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In my meeting with Dr. Jamie Pennebaker at the University of Texas, we spoke about the benefits of writing. According to Jamie, the benefits come from putting mental/internal experience (feelings, thoughts, and emotions) into the structure of language. In simpler words, perhaps this may be rephrased as “talking about it makes you feel better”. In general, however, men don’t talk about it. A guy sitting on the couch watching football with his buddies and having a few cold ones, does not mention during the commercial break that recently he’s been feeling malaise and emotionally exhausted.
Men communicate using rituals of action. It’s a special sign language (often not understood by females, or by anyone at all). We tell the world how we feel by doing stuff (kind of like children, but often not as charming). In his book “Travels with Charley – in search of America”, Nobel Prize winner John Steinbeck writes about his view of the changes men experience in midlife: “For I have always lived violently, drunk hugely, eaten too much or not at all, slept around the clock or missed two nights of sleeping, worked too hard and too long in glory, or slobbed for a time in utter laziness. I’ve lifted, pulled, chopped, climbed, made love with joy and taken my hangovers as a consequence, not as a punishment. I did not want to surrender fierceness for a small gain in yardage. My wife married a man; I saw no reason she should inherit a baby.”
Being a midlife male means facing the choice that Steinbeck talks about. When men go through the challenges of midlife they are often encouraged by their spouse, family, and friends to open up. But opening up does not mean “going soft”. It involves rebuilding the strength that one used to have as a young man – and becoming a mensch again – inside and out. I was thinking about Steinbeck’s lifting, puling and chopping, and I realize that my experience during the past month on the road was a lot like that: strapping, tightening, leaning, checking, and cleaning the bike from a massacre of XXL Texas bugs.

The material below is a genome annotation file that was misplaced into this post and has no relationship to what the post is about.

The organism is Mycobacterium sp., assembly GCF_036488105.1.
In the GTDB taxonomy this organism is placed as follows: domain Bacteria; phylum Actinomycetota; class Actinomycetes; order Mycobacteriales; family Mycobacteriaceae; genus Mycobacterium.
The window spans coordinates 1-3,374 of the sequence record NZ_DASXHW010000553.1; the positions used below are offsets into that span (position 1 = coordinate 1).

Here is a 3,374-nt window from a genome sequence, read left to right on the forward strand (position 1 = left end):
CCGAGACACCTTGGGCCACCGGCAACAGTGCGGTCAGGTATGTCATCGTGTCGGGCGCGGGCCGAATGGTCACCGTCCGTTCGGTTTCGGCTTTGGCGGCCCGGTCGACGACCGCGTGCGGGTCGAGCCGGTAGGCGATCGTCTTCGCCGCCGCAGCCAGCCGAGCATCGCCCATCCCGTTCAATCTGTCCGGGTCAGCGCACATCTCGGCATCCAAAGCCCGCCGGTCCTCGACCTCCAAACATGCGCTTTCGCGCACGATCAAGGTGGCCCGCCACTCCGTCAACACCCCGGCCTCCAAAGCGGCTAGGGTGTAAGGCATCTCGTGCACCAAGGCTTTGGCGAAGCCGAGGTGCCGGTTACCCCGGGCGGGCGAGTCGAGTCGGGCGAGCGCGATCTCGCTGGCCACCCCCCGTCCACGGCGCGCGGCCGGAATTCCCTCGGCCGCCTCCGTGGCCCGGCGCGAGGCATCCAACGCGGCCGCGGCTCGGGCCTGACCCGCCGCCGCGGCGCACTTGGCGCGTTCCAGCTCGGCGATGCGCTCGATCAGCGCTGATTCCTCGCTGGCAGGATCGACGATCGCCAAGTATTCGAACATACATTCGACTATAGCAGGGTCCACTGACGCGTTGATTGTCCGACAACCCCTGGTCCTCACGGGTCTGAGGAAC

Men are often compared to kids, and are said to “buy themselves a toy” when they reach midlife. As a parent, I bought my kids numerous toys, but I try to get them “educational toys” (i.e. made of wood, endorsed by a PhD and a leading parenting magazine and costs seven times as much). My advice for the ladies among us who’s partner is a “man of a certain age”: encourage him to get a toy that comes with a variety of activities. Polishing, fixing, and running errands is how your man shares his feelings 🙂